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Korea to Allow Dual Citizenship on Limited Basis

Posted November. 13, 2009 08:01,   


A man who holds multiple passports because he was born in either the United States or Canada can hold dual citizenship after completing military service in Korea.

Dual citizenship on a limited basis will also be granted to children from multicultural families or immigrant women who came to Korea for marriage, talented foreigners, and ethnic Koreans who live abroad but wish to return to their motherland.

The Justice Ministry said yesterday that it will propose a revision bill for the Nationality Act for the first time. The ministry will seek to prevent dual nationality holders who acquired them because of their birthplace from giving up Korean citizenship, and attract more foreign workers because of the country’s low birth rate and rapidly aging population.

Under the revised bill, men who acquired citizenship because they were born abroad in countries such as the U.S. and Canada that recognize territorial principle can hold dual citizenship. Territorial principle is the application of a country’s law to people residing in national territory regardless of their citizenship.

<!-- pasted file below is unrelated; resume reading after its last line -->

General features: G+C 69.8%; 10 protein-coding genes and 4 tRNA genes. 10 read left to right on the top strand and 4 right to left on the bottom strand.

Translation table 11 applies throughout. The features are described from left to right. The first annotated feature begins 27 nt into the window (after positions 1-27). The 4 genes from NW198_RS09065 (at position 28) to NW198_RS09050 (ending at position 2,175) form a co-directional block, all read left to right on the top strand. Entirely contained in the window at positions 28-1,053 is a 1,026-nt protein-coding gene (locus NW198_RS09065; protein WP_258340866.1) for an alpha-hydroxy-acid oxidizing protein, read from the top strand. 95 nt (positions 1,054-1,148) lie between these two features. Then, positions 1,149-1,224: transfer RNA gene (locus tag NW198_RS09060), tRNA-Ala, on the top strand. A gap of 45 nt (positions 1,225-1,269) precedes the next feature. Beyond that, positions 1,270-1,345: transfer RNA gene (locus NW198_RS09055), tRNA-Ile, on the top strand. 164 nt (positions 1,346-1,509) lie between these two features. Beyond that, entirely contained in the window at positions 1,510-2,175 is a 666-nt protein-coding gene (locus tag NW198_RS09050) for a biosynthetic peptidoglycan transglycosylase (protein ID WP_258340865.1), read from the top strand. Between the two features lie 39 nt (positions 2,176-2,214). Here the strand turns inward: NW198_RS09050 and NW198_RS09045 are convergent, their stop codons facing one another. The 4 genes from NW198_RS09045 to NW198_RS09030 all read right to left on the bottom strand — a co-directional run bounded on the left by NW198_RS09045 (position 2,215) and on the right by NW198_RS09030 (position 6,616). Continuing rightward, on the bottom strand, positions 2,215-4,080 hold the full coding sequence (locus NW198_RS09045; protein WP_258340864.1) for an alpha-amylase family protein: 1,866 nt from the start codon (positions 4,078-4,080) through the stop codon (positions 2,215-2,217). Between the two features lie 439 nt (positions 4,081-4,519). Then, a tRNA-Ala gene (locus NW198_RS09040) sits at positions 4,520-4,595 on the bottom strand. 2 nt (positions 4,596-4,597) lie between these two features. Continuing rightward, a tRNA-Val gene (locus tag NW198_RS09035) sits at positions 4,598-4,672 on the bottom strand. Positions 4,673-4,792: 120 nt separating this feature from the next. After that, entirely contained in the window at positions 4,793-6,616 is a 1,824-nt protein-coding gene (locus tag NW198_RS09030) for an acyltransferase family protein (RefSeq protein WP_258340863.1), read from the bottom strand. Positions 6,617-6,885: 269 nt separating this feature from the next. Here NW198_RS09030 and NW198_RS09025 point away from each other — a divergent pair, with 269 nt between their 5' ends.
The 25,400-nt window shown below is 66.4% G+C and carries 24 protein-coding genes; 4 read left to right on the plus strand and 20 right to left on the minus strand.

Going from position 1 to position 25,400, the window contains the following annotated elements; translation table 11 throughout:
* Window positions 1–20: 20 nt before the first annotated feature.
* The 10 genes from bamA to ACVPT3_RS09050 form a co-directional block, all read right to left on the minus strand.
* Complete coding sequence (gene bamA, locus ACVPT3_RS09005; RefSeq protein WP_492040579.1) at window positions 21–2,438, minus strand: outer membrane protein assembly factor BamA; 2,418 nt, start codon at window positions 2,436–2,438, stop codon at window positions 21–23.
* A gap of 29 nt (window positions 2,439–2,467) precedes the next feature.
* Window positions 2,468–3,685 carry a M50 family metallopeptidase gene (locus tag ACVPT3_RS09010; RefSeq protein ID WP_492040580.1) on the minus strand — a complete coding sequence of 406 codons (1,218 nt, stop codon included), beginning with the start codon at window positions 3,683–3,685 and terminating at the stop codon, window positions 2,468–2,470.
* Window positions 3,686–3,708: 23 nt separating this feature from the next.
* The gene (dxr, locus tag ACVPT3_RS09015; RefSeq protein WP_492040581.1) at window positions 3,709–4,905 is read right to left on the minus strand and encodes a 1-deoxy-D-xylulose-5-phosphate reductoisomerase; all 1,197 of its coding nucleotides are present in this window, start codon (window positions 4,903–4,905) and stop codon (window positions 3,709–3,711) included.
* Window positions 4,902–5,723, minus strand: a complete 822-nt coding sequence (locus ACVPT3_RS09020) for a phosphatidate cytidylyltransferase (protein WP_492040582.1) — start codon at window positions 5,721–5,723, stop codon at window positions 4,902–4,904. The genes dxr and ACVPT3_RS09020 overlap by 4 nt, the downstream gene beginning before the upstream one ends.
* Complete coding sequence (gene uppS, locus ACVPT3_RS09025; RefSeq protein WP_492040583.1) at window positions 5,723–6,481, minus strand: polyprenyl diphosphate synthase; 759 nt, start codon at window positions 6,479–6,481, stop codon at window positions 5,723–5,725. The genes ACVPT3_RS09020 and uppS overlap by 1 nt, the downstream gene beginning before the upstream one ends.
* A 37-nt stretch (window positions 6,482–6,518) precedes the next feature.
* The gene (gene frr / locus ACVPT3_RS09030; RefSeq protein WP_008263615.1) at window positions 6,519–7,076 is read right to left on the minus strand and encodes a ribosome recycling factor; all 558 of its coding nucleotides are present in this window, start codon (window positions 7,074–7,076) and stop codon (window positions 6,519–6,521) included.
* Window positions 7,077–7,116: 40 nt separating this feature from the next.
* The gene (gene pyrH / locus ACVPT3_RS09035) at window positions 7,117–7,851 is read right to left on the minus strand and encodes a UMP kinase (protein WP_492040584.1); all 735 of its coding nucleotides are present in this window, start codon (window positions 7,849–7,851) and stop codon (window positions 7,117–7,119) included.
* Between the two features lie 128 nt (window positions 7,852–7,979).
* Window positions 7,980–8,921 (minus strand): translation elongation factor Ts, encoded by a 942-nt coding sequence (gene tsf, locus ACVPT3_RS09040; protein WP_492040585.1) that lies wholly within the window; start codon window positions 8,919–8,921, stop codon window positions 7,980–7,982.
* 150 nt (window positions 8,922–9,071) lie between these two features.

They must, however, submit a written pledge forswearing their rights as foreigners while in the country, including tax breaks. Men can also gain dual citizenship two years after completing military service in Korea.

Women must submit the pledge before their 22nd birthday. Both men and women had to choose one passport before turning 22.

Foreigners married to Koreans and living in Korea, expats who have lived in Korea for more than 20 years or were born in Korea, talented staff, ethnic Korean adoptees from overseas, and ethnic Koreans aged 65 and older who lived abroad for a long time will be allowed to hold dual citizenship if they submit the written pledge.

The ministry also got stricter on regulations for giving up Korean citizenship while expanding the scope of dual citizenship holders. Dual citizenship holders living in Korea cannot give up Korean nationality by their own choice, and those subject to military duty among dual citizenship holders can give up Korean citizenship when they complete military service.

The automatic cancellation of Korean nationality for birthright dual citizenship holders who do not select one nationality by age 22 was replaced with a new rule granting one more chance to choose nationality by sending a paper mandating citizenship selection.